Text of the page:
I feel lucky in a sense because years ago if you had a site that grew relatively large dedicated servers (and/or co locating) were the only real options. Having said that, I started off with managed servers (so the hosting provider managed the server) then moved on to un-managed servers… and I would recommend that path for anyone wanting to explore dedicated servers :smiley:


Is it safe to say you would only really need to start optimising once your database got relatively large? Even MySQL has performed fine out of the box until getting to millions of records and lots of requests in my experience.

It depends entirely on your application. For many though yes definitely even when they’re small the difference can be noticeable.

Do hourly backups?
What do DBaaS offer here that you can’t do yourself?

If you’re ok with losing up to an hour of your customers data then they are fine. If that isn’t ok then no. DBaaS don’t do anything I can’t but they can do it so I don’t have to. Stuff like setting up a separate barman server at another location so I can have point in time backups for example makes running my own just as expensive if not more(up to a point, at the higher end DBaaS get really pricey). Again this is just for me and my use cases. If some data loss isn’t critical(like for a blog where updates are infrequent, or a forum where losing an hours posts isn’t that big a deal) then it doesn’t really matter what you do and in those use cases I tend to just stick a postgres server on the same box.

I feel lucky in a sense because years ago if you had a site that grew relatively large dedicated servers (and/or co locating) were the only real options.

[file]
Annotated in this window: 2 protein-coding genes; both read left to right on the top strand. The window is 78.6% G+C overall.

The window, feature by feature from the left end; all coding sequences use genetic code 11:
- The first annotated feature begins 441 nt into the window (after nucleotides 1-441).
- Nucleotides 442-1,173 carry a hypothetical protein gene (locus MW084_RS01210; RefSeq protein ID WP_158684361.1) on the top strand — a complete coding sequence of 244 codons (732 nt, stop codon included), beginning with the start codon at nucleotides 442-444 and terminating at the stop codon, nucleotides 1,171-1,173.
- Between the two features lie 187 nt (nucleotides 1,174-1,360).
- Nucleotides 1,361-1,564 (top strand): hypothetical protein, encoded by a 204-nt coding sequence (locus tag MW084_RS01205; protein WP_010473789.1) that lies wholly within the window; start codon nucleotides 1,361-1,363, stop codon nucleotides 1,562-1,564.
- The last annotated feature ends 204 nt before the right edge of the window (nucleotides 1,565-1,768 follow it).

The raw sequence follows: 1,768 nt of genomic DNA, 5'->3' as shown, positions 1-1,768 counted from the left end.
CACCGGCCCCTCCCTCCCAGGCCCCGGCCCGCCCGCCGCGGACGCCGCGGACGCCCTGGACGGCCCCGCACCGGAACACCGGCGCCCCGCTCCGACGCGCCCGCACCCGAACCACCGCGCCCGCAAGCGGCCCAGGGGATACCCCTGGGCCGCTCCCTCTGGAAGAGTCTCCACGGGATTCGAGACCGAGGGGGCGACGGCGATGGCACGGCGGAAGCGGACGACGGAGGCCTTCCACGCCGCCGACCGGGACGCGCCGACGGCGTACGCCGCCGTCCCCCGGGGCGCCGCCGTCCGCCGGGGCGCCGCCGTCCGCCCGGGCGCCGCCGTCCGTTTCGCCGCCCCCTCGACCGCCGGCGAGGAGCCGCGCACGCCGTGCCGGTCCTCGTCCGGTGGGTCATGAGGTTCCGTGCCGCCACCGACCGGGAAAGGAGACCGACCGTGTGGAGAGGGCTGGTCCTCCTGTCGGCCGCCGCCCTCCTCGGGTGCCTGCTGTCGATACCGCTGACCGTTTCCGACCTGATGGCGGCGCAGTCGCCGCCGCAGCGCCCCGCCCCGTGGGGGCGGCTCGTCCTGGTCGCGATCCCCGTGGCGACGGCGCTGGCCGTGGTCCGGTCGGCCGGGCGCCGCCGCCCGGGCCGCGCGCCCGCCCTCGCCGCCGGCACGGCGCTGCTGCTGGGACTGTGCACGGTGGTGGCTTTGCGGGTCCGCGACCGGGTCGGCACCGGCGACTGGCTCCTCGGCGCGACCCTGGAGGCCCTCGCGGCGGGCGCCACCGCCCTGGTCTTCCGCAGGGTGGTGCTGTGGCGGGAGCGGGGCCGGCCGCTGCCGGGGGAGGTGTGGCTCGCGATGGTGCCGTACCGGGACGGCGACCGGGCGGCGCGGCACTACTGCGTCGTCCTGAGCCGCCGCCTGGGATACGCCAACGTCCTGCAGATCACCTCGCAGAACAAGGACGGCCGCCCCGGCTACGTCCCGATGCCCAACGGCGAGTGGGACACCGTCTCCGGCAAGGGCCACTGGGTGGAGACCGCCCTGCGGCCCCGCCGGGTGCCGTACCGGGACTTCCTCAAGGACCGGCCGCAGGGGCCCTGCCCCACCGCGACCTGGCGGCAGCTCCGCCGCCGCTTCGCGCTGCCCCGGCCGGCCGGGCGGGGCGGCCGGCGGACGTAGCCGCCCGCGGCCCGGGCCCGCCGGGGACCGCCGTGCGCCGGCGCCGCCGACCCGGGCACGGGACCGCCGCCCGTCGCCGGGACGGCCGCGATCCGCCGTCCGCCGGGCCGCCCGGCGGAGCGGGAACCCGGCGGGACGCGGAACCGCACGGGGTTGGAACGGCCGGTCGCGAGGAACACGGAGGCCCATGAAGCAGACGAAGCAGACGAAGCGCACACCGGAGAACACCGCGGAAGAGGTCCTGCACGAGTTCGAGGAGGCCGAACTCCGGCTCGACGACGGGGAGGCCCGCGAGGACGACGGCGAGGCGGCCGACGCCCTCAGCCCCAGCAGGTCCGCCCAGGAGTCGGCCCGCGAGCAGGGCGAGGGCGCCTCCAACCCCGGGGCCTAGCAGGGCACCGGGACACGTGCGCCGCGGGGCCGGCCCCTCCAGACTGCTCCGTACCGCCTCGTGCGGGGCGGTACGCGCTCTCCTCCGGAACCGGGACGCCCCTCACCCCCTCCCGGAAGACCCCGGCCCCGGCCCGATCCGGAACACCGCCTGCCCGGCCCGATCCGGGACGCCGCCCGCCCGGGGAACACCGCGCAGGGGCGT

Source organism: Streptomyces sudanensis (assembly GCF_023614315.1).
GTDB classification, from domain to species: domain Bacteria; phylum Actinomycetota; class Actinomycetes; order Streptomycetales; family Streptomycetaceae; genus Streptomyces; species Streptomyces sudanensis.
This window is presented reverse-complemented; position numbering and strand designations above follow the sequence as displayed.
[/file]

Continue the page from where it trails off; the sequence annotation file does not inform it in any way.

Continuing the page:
I remember those days. Having to go and swap tapes every afternoon in a freezing cold DC lol.

Even as recently as 10 years ago I was head of tech at an ad company where I had to manage a few dozen dedicated servers. Honestly I don’t think I’ll ever want to go back but I do admin out of necessity not enjoyment. If you enjoy the process then I envy you because it would certainly make parts of my day a lot more fun if I did too. :smile:


For larger companies running dozens of instances across multiple teams it gets pretty attractive. I know the backups will work. I know someone hasn’t opted our company into some postgresql extension that is cool but not ready for production level loads. I know that I can get pretty consistent monitoring capability across the teams. And minor upgrades are actually being done.

But If I go the DBaaS route then I’m losing flexibility and paying more. Definitely not necessary in every situation but I’m happy its available.


I actually rather enjoy the admin work. ^.^;


It takes all kinds! :smile:

Honestly I really loved playing with servers and use to have quite the home lab full of linux servers(yes I ran a beowulf cluster on them), some sun servers, and a few random weird bits I found on eBay. Then I took a “programming” job with Morgan Stanley which ended up mostly being an admin job for their ETL systems and an in house Linux IaaS project to make use of the 4000 odd linux servers they bought during peak 2k linux mania in a move to go from mainframes to distributed(they kept the mainframes and had 1 or 2 DCs full of linux servers going unused) and since then I’ve really not looked forward to it.